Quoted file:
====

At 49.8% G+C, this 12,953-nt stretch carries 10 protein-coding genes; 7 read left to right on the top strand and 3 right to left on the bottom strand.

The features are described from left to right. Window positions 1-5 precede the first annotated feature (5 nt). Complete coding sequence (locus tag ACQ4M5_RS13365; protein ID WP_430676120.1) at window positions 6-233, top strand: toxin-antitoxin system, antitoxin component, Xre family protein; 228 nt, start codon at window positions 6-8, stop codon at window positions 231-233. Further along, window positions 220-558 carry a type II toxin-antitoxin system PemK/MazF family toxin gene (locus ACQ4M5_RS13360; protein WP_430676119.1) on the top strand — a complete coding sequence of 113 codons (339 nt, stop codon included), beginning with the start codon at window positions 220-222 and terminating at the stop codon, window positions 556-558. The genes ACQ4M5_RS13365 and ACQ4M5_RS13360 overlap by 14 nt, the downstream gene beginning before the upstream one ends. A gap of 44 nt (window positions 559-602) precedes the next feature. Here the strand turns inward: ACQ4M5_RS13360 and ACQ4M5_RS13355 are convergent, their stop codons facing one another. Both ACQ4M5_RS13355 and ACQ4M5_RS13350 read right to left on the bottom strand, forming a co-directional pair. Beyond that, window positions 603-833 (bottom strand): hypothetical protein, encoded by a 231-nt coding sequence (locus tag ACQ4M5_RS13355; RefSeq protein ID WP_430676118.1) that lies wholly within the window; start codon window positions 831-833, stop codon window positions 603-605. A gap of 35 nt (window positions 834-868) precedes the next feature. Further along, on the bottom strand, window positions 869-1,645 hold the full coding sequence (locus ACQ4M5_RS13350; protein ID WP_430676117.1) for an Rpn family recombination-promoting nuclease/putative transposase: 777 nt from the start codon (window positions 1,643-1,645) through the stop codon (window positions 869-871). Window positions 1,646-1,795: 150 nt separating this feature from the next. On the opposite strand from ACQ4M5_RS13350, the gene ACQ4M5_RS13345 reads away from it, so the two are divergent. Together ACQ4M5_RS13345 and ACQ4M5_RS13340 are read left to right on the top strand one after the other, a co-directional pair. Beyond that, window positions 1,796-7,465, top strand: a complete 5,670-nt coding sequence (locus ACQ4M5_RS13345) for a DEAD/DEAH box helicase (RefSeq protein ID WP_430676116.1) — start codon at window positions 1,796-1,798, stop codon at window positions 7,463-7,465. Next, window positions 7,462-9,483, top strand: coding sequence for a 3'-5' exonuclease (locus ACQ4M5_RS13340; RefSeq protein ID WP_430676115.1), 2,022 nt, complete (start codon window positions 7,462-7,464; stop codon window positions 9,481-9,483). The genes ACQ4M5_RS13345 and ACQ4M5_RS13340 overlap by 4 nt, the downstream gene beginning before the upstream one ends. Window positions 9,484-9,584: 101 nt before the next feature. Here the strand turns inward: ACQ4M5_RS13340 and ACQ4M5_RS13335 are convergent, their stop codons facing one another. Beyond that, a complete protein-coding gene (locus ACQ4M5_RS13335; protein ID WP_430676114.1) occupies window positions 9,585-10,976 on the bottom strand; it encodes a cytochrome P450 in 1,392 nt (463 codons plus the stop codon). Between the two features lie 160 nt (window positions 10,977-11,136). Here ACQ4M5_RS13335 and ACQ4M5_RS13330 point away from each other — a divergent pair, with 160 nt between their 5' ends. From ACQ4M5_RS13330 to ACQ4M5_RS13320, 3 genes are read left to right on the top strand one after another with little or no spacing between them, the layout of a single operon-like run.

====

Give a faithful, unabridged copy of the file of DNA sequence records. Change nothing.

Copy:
At 49.8% G+C, this 12,953-nt stretch carries 10 protein-coding genes; 7 read left to right on the top strand and 3 right to left on the bottom strand.

The features are described from left to right. Window positions 1-5 precede the first annotated feature (5 nt). Complete coding sequence (locus tag ACQ4M5_RS13365; protein ID WP_430676120.1) at window positions 6-233, top strand: toxin-antitoxin system, antitoxin component, Xre family protein; 228 nt, start codon at window positions 6-8, stop codon at window positions 231-233. Further along, window positions 220-558 carry a type II toxin-antitoxin system PemK/MazF family toxin gene (locus ACQ4M5_RS13360; protein WP_430676119.1) on the top strand — a complete coding sequence of 113 codons (339 nt, stop codon included), beginning with the start codon at window positions 220-222 and terminating at the stop codon, window positions 556-558. The genes ACQ4M5_RS13365 and ACQ4M5_RS13360 overlap by 14 nt, the downstream gene beginning before the upstream one ends. A gap of 44 nt (window positions 559-602) precedes the next feature. Here the strand turns inward: ACQ4M5_RS13360 and ACQ4M5_RS13355 are convergent, their stop codons facing one another. Both ACQ4M5_RS13355 and ACQ4M5_RS13350 read right to left on the bottom strand, forming a co-directional pair. Beyond that, window positions 603-833 (bottom strand): hypothetical protein, encoded by a 231-nt coding sequence (locus tag ACQ4M5_RS13355; RefSeq protein ID WP_430676118.1) that lies wholly within the window; start codon window positions 831-833, stop codon window positions 603-605. A gap of 35 nt (window positions 834-868) precedes the next feature. Further along, on the bottom strand, window positions 869-1,645 hold the full coding sequence (locus ACQ4M5_RS13350; protein ID WP_430676117.1) for an Rpn family recombination-promoting nuclease/putative transposase: 777 nt from the start codon (window positions 1,643-1,645) through the stop codon (window positions 869-871). Window positions 1,646-1,795: 150 nt separating this feature from the next. On the opposite strand from ACQ4M5_RS13350, the gene ACQ4M5_RS13345 reads away from it, so the two are divergent. Together ACQ4M5_RS13345 and ACQ4M5_RS13340 are read left to right on the top strand one after the other, a co-directional pair. Beyond that, window positions 1,796-7,465, top strand: a complete 5,670-nt coding sequence (locus ACQ4M5_RS13345) for a DEAD/DEAH box helicase (RefSeq protein ID WP_430676116.1) — start codon at window positions 1,796-1,798, stop codon at window positions 7,463-7,465. Next, window positions 7,462-9,483, top strand: coding sequence for a 3'-5' exonuclease (locus ACQ4M5_RS13340; RefSeq protein ID WP_430676115.1), 2,022 nt, complete (start codon window positions 7,462-7,464; stop codon window positions 9,481-9,483). The genes ACQ4M5_RS13345 and ACQ4M5_RS13340 overlap by 4 nt, the downstream gene beginning before the upstream one ends. Window positions 9,484-9,584: 101 nt before the next feature. Here the strand turns inward: ACQ4M5_RS13340 and ACQ4M5_RS13335 are convergent, their stop codons facing one another. Beyond that, a complete protein-coding gene (locus ACQ4M5_RS13335; protein ID WP_430676114.1) occupies window positions 9,585-10,976 on the bottom strand; it encodes a cytochrome P450 in 1,392 nt (463 codons plus the stop codon). Between the two features lie 160 nt (window positions 10,977-11,136). Here ACQ4M5_RS13335 and ACQ4M5_RS13330 point away from each other — a divergent pair, with 160 nt between their 5' ends. From ACQ4M5_RS13330 to ACQ4M5_RS13320, 3 genes are read left to right on the top strand one after another with little or no spacing between them, the layout of a single operon-like run.